• Also, because an athlete must be academically eligible when they leave their current school in order to be immediately eligible as a transfer to another NCAA member school, the student-athlete either needs to stay at this school and work to regain his or her eligibility there, OR
  • If the athlete chooses to transfer to another NCAA college before he/she regains eligibility where they are, then the athlete will be ineligible for their first academic year at the next college.
  • Another option is that the student-athlete could transfer to an NAIA college where it would be possible to regain eligibility after one semester.

How can an athlete AVOID this type of situation?

Make sure you are certified academically eligible by the school you are transferring to before classes begin.

How frequently does this type of thing happen?

More frequently than you would think. These are the type of situations I hate because they could easily be prevented.

How can you prevent this from happening to your athlete?

We frequently work with junior college athletes to make sure they’re eligible at their NCAA school of choice by doing a college transcript review.

If you have questions or need assistance, call Informed Athlete at 913-766-1235 or send an email to rick@informedathlete.com.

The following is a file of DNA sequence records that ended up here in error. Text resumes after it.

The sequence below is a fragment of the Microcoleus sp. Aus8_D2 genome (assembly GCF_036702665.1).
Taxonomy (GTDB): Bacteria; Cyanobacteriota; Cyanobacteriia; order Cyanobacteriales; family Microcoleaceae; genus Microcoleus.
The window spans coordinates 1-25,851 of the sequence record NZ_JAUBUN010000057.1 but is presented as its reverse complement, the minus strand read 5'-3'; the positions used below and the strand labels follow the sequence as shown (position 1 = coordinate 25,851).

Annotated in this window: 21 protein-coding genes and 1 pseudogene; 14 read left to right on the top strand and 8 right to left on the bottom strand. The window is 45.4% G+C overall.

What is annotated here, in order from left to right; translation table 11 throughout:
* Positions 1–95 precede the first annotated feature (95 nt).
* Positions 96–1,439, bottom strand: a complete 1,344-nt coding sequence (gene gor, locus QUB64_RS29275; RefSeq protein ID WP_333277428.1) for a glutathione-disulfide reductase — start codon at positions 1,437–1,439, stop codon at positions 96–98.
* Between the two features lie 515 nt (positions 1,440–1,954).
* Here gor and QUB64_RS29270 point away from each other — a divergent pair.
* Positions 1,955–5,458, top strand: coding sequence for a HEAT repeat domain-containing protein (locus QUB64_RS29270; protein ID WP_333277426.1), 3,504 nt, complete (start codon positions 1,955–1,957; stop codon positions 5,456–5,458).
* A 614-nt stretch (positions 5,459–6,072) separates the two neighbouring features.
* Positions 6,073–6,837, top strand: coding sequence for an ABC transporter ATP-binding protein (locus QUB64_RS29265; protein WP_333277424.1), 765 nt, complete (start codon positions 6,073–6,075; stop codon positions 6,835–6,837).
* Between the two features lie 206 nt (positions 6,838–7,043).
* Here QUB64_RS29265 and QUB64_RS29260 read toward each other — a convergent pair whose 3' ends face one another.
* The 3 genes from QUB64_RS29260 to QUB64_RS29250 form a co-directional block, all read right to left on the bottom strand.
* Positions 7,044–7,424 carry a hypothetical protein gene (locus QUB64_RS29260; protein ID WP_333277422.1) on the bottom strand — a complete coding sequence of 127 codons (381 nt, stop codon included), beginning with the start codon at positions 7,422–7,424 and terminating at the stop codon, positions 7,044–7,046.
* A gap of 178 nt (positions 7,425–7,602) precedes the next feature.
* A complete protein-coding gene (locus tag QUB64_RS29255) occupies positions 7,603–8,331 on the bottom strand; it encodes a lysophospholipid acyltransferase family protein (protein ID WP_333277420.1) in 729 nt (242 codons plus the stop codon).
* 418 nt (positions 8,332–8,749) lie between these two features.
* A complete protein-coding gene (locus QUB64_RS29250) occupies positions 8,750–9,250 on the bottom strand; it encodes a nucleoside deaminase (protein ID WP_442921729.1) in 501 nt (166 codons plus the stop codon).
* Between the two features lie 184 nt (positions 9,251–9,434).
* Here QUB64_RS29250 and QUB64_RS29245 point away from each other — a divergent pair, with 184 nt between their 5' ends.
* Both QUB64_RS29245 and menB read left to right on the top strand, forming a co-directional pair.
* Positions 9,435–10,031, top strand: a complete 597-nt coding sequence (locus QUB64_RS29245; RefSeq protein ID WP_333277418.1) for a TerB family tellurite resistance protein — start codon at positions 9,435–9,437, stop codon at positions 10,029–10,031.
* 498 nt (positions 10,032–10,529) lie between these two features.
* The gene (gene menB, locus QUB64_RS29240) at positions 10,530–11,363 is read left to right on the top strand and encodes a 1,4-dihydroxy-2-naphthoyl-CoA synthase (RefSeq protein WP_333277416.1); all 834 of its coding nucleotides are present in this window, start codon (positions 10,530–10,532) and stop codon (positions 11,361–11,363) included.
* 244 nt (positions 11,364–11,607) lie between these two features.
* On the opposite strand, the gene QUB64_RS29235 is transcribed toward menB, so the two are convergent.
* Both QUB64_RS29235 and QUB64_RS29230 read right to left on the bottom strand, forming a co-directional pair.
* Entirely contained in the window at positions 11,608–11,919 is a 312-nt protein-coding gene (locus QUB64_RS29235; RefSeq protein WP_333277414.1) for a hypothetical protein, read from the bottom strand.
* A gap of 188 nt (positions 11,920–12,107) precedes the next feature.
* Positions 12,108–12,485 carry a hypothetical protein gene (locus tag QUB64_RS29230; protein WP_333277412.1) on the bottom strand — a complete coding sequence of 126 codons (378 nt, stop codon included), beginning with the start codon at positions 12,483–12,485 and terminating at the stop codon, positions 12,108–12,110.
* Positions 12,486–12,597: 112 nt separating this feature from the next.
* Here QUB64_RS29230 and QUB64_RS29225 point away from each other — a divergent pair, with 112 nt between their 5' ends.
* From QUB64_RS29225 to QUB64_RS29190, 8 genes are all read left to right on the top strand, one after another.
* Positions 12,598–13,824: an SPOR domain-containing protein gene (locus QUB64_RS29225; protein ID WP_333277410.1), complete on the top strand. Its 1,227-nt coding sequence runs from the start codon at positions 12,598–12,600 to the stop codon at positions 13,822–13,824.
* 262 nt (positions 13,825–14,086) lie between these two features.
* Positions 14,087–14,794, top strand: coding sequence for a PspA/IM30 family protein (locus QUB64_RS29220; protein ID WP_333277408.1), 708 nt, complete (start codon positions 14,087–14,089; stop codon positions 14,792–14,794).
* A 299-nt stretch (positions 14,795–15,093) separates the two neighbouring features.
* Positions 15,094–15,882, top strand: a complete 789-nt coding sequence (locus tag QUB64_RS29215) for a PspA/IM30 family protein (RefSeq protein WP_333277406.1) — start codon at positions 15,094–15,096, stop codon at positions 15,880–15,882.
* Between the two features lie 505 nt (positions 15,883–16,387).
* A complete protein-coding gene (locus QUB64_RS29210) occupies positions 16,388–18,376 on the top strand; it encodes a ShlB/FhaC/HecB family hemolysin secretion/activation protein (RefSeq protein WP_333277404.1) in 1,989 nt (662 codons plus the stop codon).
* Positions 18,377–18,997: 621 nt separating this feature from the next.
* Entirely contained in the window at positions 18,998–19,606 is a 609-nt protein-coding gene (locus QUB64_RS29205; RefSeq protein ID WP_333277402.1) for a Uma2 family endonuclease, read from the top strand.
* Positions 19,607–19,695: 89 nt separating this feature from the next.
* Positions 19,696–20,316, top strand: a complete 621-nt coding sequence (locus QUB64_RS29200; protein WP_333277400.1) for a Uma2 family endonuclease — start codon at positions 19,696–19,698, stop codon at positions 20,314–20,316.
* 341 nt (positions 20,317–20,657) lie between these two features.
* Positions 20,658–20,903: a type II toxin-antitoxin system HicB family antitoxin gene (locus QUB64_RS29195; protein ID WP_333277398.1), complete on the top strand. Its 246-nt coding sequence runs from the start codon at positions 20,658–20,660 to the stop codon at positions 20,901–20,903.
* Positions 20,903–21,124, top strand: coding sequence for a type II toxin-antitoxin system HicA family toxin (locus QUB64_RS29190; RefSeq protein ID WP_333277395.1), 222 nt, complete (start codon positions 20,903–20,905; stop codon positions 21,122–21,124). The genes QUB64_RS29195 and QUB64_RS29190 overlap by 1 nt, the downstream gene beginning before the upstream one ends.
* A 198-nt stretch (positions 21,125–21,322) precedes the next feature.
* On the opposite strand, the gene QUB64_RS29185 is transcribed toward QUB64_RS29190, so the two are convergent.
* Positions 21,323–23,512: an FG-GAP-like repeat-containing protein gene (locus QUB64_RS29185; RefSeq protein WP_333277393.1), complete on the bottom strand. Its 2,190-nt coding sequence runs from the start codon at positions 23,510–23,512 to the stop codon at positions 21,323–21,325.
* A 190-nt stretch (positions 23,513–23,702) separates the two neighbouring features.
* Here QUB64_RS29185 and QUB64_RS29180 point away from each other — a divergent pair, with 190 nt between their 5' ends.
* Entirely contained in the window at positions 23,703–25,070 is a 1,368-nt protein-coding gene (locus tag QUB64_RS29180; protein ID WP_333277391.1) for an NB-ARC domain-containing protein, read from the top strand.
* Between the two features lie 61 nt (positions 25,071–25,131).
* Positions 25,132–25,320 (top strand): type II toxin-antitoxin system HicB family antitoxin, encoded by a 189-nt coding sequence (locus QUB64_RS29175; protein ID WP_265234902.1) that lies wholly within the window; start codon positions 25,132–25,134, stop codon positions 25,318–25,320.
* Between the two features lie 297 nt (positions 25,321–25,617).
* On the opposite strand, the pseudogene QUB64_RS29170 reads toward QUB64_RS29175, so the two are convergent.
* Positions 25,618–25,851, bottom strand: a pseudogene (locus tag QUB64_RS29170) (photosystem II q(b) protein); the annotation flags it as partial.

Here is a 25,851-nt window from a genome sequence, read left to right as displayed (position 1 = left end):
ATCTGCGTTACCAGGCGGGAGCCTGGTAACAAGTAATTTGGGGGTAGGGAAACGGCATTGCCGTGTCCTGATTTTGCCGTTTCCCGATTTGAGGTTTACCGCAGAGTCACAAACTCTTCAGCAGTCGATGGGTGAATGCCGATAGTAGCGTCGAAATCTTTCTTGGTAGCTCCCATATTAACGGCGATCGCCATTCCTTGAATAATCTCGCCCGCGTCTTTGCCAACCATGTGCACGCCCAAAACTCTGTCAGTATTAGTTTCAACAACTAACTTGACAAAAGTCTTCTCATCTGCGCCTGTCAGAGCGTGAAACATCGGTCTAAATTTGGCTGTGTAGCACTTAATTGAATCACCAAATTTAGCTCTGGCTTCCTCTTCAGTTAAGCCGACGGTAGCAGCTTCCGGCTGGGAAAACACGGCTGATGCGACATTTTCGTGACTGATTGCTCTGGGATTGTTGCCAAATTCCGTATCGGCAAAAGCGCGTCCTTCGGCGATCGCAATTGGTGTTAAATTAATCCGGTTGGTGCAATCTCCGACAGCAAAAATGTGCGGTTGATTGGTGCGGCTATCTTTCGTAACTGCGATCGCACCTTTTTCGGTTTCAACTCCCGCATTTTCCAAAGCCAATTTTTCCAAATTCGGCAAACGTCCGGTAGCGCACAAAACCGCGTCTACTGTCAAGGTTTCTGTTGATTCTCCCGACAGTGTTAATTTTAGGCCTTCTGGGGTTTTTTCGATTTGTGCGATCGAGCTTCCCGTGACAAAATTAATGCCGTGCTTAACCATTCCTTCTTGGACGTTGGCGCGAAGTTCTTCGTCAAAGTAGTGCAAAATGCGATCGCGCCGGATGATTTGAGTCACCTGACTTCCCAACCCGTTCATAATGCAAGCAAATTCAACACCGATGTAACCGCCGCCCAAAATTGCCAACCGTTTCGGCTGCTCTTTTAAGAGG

Is it better for a student-athlete to drop a class or fail a class?

This time of year, many student-athletes start thinking about dropping a course in which they are struggling.  It’s important to consider the possible consequences of dropping a course versus staying in but possibly failing.

Dropping a Class

All college athletes must be enrolled in a full-time course load in order to be eligible to compete for their team (there are a few limited exceptions).

If an athlete drops a course and as a result is no longer carrying a full-time course load, that athlete will not be eligible for competition. Also, in the case of NCAA universities in particular, the athlete won’t even be eligible to participate in practice or strength and conditioning sessions with their team.

Failing a Class

On the other hand, if an athlete chooses to stay in a course to stay eligible this semester, but ends up failing the course, it could negatively impact their eligibility for the next year.

College athletes must be making sufficient progress toward their degree and keep their GPA above minimum levels each term in order to be eligible for the following term.

As an example, an NCAA Division II soccer or football athlete must successfully complete at least 9-semester hours or 8-quarter hours of academic credit this Spring in order to be eligible next Fall. They also must maintain a cumulative GPA of at least 2.00.

Need Confidential Advice?

The academic requirements vary from one level of college athletics to another. If you want to discuss your student-athlete’s specific situation in a private, confidential consultation, contact us at rick@informedathlete.com or call us at 913-766-1235.